“Well, I’ve got a job,” I say, still not really believing it even though it’s been two days since I told DJ I’d cover for him. “I start in a couple weeks.”

“Nice man, who you selling for? Doug will rip you off; I hope it’s not Doug.”

“No, I’m –“

“And Petey’s crack is terrible; please tell me you’re not selling his junk.”

“Listen,” I begin but Tommy isn’t paying any attention to me. He’s just blowing rings and patting that damned rabbit of his – bastard still won’t tell me where he got it, probably stole it from some poor kid.

“You gotta watch who you work for on these streets man, competition is getting scary,” he says before taking a long, deep drag on his joint.

“I know Tommy, that’s why I’m not selling drugs,” I tell him and he finally looks at me. Alright, now that he’s listening –

“You think hookers are any safer? Man, if the pimp don’t get you one of those crazy who-“

“Tommy! Just shut up for a minute, okay?” He looks a little hurt but at least he keeps his mouth closed. “I’m not doing any of that crap, alright? It’s a legit job – DJ Mike asked me to run his shop for a week so he can take a vacation.”

“Tiny wants you to run his shop?” Tommy says in disbelief. “I thought that man was clean.”

“He’s not high, at least I don’t think he is.”

“Might explain a few things if he was,” Tommy says as he feeds the rabbit a scrap of bread.

“I didn’t know rabbits ate bread.”

“Oh, they’ll eat all sorts of things,” he says from far, far away; I’m gonna have to cut him off soon. “Isn’t that right Hopper?”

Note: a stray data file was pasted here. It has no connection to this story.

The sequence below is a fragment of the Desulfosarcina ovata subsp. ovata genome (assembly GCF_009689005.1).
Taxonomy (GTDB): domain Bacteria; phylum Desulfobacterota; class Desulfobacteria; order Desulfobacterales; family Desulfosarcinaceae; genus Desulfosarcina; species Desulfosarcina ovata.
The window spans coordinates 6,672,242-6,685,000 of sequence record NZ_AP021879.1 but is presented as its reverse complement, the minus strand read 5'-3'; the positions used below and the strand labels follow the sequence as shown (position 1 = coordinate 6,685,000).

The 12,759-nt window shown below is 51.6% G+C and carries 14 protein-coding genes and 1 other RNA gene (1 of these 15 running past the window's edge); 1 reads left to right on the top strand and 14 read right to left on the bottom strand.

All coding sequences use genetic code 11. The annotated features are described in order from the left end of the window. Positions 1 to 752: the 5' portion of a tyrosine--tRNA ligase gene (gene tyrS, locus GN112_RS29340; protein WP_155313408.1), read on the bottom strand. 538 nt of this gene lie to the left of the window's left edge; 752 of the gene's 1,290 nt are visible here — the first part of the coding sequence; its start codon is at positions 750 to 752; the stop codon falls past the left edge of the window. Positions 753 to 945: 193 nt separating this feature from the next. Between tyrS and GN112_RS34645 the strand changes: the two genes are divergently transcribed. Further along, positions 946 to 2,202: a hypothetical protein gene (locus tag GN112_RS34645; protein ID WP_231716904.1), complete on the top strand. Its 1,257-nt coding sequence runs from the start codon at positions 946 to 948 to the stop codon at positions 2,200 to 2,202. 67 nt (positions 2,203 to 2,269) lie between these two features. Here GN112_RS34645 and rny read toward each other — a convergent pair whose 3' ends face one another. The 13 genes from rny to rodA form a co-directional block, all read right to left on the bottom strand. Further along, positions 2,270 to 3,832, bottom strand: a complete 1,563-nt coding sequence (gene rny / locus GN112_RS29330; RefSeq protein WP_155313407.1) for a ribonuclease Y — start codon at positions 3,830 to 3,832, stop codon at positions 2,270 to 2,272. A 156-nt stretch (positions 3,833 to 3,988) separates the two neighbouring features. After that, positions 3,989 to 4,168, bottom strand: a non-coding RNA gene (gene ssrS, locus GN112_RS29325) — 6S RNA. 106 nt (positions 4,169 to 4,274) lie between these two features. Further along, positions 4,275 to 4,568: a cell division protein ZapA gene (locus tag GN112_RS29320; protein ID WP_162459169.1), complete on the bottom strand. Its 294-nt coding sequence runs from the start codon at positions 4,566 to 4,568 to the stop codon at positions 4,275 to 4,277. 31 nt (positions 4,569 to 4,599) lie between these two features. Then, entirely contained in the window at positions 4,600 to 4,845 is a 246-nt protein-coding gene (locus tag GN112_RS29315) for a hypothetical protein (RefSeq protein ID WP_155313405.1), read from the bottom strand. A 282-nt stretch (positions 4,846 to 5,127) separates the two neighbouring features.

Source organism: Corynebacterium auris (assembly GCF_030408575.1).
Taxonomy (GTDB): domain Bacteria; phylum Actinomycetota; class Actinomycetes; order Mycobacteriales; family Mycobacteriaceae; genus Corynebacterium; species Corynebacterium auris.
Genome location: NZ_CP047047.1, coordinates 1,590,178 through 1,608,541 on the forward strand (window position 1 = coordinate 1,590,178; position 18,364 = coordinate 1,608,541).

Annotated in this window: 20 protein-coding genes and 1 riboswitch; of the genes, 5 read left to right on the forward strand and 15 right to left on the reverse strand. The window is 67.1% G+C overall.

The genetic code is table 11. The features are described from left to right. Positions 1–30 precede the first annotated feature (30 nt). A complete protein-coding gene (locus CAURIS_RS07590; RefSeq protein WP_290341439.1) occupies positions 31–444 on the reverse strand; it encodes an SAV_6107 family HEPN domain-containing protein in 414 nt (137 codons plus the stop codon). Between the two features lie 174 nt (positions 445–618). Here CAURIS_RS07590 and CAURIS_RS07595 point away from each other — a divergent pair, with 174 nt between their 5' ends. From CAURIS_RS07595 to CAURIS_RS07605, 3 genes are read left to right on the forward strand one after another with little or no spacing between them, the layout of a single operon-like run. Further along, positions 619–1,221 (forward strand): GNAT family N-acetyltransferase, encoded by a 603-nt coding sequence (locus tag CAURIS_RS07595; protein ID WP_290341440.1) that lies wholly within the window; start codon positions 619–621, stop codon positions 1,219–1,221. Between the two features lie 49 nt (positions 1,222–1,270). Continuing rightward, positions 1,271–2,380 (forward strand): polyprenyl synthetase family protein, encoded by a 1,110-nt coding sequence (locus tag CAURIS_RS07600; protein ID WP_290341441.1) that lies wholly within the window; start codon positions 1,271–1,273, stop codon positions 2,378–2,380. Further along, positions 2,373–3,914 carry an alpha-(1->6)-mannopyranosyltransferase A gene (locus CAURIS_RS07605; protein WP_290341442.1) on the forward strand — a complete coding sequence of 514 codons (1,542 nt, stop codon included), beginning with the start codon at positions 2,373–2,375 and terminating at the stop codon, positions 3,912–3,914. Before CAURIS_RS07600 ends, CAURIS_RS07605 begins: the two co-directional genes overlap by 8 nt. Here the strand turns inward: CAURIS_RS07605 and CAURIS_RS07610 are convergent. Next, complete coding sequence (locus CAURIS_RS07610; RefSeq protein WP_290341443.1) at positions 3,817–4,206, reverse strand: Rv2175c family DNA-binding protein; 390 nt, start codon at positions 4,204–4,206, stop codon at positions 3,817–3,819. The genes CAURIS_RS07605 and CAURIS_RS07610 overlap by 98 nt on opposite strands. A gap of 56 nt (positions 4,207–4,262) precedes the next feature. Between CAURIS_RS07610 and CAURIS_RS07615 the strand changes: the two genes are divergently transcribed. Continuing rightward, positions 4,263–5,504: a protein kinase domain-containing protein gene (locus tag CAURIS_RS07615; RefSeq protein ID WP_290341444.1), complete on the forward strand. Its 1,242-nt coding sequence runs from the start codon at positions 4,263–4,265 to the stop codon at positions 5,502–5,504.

“Oh good, you finally got around to naming him.”


“Right, her… every other bum in this city has a dog or cat for a pet, but not you – always gotta be different, huh Tommy?”

“Hopper ain’t no pet,” he mumbles. “You see a leash?”

I concede the point as Hopper nuzzles my hand, searching for food. I’ve got nothing on me so I give her head a pat and she goes back to Tommy. However he got her, pet or friend, they’re definitely together now.

“Anyway, DJ wants me to come by a few times this week to show me what he wants done while he’s gone,” I say as I try to get back on topic. “I wasn’t sure at first but I’m starting to look forward to it.”

“Whatever floats your boat man,” Tommy says, flicking away the remains of his joint and reaching into his jacket pocket for another. “You get to wear a cute hat and uniform too?”

“It ain’t McDonald’s man,” I say, finally starting to realize this isn’t the person I should be talking to about this. I reach out my hand to stop him from lighting up again. “I think you’ve had enough of that for today.”

“Don’t you tell me when to stop!” He’s leaning over me in an instant, breathing hard through his mouth like a rabid dog. I’m so shocked by his change in demeanor that at first I don’t see the knife clutched in his right fist.

“Where the hell did you get that?”

“You shouldn’t be worrying about where I got it,” he spits, waving the blade in front of my nose. “But where it is right now.”

“What are you smokin’ man, to pull a knife on me?” What the hell is this? Did someone lace his joint or was it something he was doing before I got here? The only thing I’m sure of is that this is not the Tommy I know.

“Get out of my alley before I throw you out… piece… by piece,” he says matter-of-factly, tapping the blade first against my right cheek, then my left.

“Tommy, what is going on man?” I ask, doing my damndest not to panic.

“Get out you thief!” he screams at me from inches away. I scramble to my feet and back away down the alley. My eyes never leave his face; his eyes never leave my throat. “And don’t come back!”

“I’ll be back tomorrow,” I call down the alley as I reach the sidewalk. “Hopefully you’ll have all the crazy out by then.”

He screams incoherently and throws an empty soup can in my direction. I duck around the corner and head for home. I need to get back to relative safety… I doubt I’ll be able to sleep tonight. Maybe I’ll get to see Phakov coming in the morning.

Oh man… what just happened?